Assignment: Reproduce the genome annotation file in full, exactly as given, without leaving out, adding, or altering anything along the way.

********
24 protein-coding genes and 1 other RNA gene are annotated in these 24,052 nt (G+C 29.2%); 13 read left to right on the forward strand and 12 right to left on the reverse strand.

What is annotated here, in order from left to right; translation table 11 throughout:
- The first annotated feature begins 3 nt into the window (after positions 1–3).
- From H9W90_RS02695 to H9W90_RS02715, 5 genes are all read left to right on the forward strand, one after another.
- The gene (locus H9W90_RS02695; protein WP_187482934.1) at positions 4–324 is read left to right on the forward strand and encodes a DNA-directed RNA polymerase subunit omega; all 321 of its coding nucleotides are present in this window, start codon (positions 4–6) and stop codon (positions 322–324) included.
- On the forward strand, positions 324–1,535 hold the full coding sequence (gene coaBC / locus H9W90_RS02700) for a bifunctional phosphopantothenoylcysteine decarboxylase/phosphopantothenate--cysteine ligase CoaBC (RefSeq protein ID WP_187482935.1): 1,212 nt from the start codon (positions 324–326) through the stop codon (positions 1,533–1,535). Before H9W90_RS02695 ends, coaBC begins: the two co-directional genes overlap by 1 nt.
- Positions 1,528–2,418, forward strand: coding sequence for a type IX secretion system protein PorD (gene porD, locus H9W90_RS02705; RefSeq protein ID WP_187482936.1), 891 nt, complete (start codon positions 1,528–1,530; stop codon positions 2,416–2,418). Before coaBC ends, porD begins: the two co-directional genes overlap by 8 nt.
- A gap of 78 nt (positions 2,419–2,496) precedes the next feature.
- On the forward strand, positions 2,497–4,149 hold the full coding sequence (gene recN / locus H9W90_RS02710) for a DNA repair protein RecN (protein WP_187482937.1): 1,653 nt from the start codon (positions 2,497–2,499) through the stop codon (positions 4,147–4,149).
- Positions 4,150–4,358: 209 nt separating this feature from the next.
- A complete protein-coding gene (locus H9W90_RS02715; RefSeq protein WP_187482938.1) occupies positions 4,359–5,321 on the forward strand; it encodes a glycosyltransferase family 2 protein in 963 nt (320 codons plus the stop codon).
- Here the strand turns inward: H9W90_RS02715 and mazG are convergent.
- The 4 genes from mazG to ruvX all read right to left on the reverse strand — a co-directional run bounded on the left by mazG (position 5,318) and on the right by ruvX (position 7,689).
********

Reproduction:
24 protein-coding genes and 1 other RNA gene are annotated in these 24,052 nt (G+C 29.2%); 13 read left to right on the forward strand and 12 right to left on the reverse strand.

What is annotated here, in order from left to right; translation table 11 throughout:
- The first annotated feature begins 3 nt into the window (after positions 1–3).
- From H9W90_RS02695 to H9W90_RS02715, 5 genes are all read left to right on the forward strand, one after another.
- The gene (locus H9W90_RS02695; protein WP_187482934.1) at positions 4–324 is read left to right on the forward strand and encodes a DNA-directed RNA polymerase subunit omega; all 321 of its coding nucleotides are present in this window, start codon (positions 4–6) and stop codon (positions 322–324) included.
- On the forward strand, positions 324–1,535 hold the full coding sequence (gene coaBC / locus H9W90_RS02700) for a bifunctional phosphopantothenoylcysteine decarboxylase/phosphopantothenate--cysteine ligase CoaBC (RefSeq protein ID WP_187482935.1): 1,212 nt from the start codon (positions 324–326) through the stop codon (positions 1,533–1,535). Before H9W90_RS02695 ends, coaBC begins: the two co-directional genes overlap by 1 nt.
- Positions 1,528–2,418, forward strand: coding sequence for a type IX secretion system protein PorD (gene porD, locus H9W90_RS02705; RefSeq protein ID WP_187482936.1), 891 nt, complete (start codon positions 1,528–1,530; stop codon positions 2,416–2,418). Before coaBC ends, porD begins: the two co-directional genes overlap by 8 nt.
- A gap of 78 nt (positions 2,419–2,496) precedes the next feature.
- On the forward strand, positions 2,497–4,149 hold the full coding sequence (gene recN / locus H9W90_RS02710) for a DNA repair protein RecN (protein WP_187482937.1): 1,653 nt from the start codon (positions 2,497–2,499) through the stop codon (positions 4,147–4,149).
- Positions 4,150–4,358: 209 nt separating this feature from the next.
- A complete protein-coding gene (locus H9W90_RS02715; RefSeq protein WP_187482938.1) occupies positions 4,359–5,321 on the forward strand; it encodes a glycosyltransferase family 2 protein in 963 nt (320 codons plus the stop codon).
- Here the strand turns inward: H9W90_RS02715 and mazG are convergent.
- The 4 genes from mazG to ruvX all read right to left on the reverse strand — a co-directional run bounded on the left by mazG (position 5,318) and on the right by ruvX (position 7,689).